“This was a big decision, and there were a lot of considerations that went into it,” Mr. Johnson said. “This was an unprecedented step.”

The Obama White House, he said, feared that a public accusation of Russian interference could have been construed as an effort to influence the election. There was also the matter of Republican candidate Donald Trump’s heated rhetoric.

“One of the candidates, as you recall, was predicting that the election was going to be rigged,” said Mr. Johnson, adding that such a “statement might be seen as challenging the integrity of the process itself.”

Mr. Johnson added that timing was also an issue. The Obama administration released its public statement about Russian hacking on the same day as the release of an old video apparently capturing Mr. Trump bragging about groping women.

Separately, the Democratic and Republican leaders of the Senate Judiciary Committee met with special counsel Robert Mueller, who is investigating the Russian meddling scandal, suspected collusion with Trump campaign officials and, potentially, where the Trump White House tried to block the probe. The purpose of the meeting was to avoid clashes between Mr. Mueller’s independent probe and the various committees investigating aspects of the scandal on Capitol Hill.

In a separate Senate intelligence committee hearing on Wednesday morning, officials from the Department of Homeland Security and FBI gave new details on cyberattacks that they said targeted election systems in nearly two dozen unidentified states.

The email hacks that led to the release before the election of a trove of internal communications from the Democratic National Committee were all part of Russia’s “information warfare” campaign, said Bill Priestap, assistant director of the FBI’s Counterintelligence Division.

He told the Senate Select Committee on Intelligence that Russia also “pushed fake news and propaganda” to sow discord and undermine the key democratic principle of free and fair elections.

Voter information that was stolen through the election system hacks was likely taken in order to allow the Russians to better understand what kind of data were available, allowing more targeted intrusions on future elections, Mr. Priestap said.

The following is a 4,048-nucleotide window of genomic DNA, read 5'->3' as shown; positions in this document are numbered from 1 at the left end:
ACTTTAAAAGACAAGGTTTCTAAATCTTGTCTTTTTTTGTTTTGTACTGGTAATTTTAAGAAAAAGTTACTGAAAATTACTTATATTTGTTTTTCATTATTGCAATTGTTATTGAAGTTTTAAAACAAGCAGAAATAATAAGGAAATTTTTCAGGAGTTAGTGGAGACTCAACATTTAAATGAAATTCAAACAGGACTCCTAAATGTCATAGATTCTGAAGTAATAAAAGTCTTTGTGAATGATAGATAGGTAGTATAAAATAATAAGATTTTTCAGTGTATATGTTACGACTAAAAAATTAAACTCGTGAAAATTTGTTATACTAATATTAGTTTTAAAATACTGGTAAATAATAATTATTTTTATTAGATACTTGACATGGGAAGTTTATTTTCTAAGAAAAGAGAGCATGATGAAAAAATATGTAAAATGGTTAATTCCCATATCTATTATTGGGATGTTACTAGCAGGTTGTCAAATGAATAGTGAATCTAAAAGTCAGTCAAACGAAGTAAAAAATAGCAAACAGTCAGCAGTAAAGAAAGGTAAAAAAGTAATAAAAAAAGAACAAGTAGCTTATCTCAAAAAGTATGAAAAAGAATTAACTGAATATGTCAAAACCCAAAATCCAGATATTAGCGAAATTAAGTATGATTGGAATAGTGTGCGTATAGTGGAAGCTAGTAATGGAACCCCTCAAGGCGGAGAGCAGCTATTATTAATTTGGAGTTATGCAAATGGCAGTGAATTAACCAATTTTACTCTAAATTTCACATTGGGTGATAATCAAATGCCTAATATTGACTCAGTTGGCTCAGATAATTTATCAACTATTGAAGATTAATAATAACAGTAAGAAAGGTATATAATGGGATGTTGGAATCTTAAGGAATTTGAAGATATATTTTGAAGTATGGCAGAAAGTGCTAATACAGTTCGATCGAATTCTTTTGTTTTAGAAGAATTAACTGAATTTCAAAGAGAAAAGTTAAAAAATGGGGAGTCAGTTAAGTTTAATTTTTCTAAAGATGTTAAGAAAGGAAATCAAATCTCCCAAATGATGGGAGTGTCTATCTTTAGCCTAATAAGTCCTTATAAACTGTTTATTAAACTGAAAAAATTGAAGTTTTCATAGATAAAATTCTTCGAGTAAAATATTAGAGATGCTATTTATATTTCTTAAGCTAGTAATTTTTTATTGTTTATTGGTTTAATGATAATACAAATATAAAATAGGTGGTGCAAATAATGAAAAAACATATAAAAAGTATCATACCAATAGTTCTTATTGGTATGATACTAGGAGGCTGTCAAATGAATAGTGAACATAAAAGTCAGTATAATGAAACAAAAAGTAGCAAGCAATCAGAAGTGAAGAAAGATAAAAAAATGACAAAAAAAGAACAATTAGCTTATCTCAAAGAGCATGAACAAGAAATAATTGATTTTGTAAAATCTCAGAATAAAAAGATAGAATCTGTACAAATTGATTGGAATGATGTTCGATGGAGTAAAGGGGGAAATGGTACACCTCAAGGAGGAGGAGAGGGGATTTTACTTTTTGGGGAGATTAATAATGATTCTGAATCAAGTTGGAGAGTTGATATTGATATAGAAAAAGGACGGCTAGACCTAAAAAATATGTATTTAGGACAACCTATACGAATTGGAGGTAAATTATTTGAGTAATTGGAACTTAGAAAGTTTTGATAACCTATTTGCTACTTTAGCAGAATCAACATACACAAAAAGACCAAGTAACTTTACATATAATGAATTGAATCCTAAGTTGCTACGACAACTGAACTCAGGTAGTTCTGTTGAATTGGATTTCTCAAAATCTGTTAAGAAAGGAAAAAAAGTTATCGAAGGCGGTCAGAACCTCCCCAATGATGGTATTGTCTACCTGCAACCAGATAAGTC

The president-elect of the National Association of Secretaries of State, Connie Lawson, told lawmakers that state election officials were learning only now about the breadth and depth of the Russian hacking.

She pointed to recently leaked analysis from the National Security Agency, which found that Russian covert efforts continued much closer to Election Day. They included a “spear-phishing” attack led by Russian military intelligence on more than 100 local election officials just days before Nov. 8.

On another front, a group of House Democrats asked the White House to explain why security clearance for President Trump’s son-in-law and senior adviser, Jared Kushner, was not suspended after reports indicated that he failed to disclose his contacts with Russian officials and businessmen.

Democrats on the House Committee on Oversight and Government Reform wrote to White House Chief of Staff Reince Priebus on Wednesday requesting documents related to Mr. Kushner, including his security clearance application and any information related to classified information to which he has had access since December. The request also asks for similar information about former National Security Adviser Michael Flynn, who resigned after admitting he misled Vice President Mike Pence on the subject of phone calls Mr. Flynn placed to the Russian ambassador.

The lawmakers wrote that they were concerned about whether the White House was “properly safeguarding classified information” and sought documentation related to security clearance procedures.

• Dan Boylan can be reached at dboylan@washingtontimes.com.

• Andrea Noble can be reached at anoble@washingtontimes.com.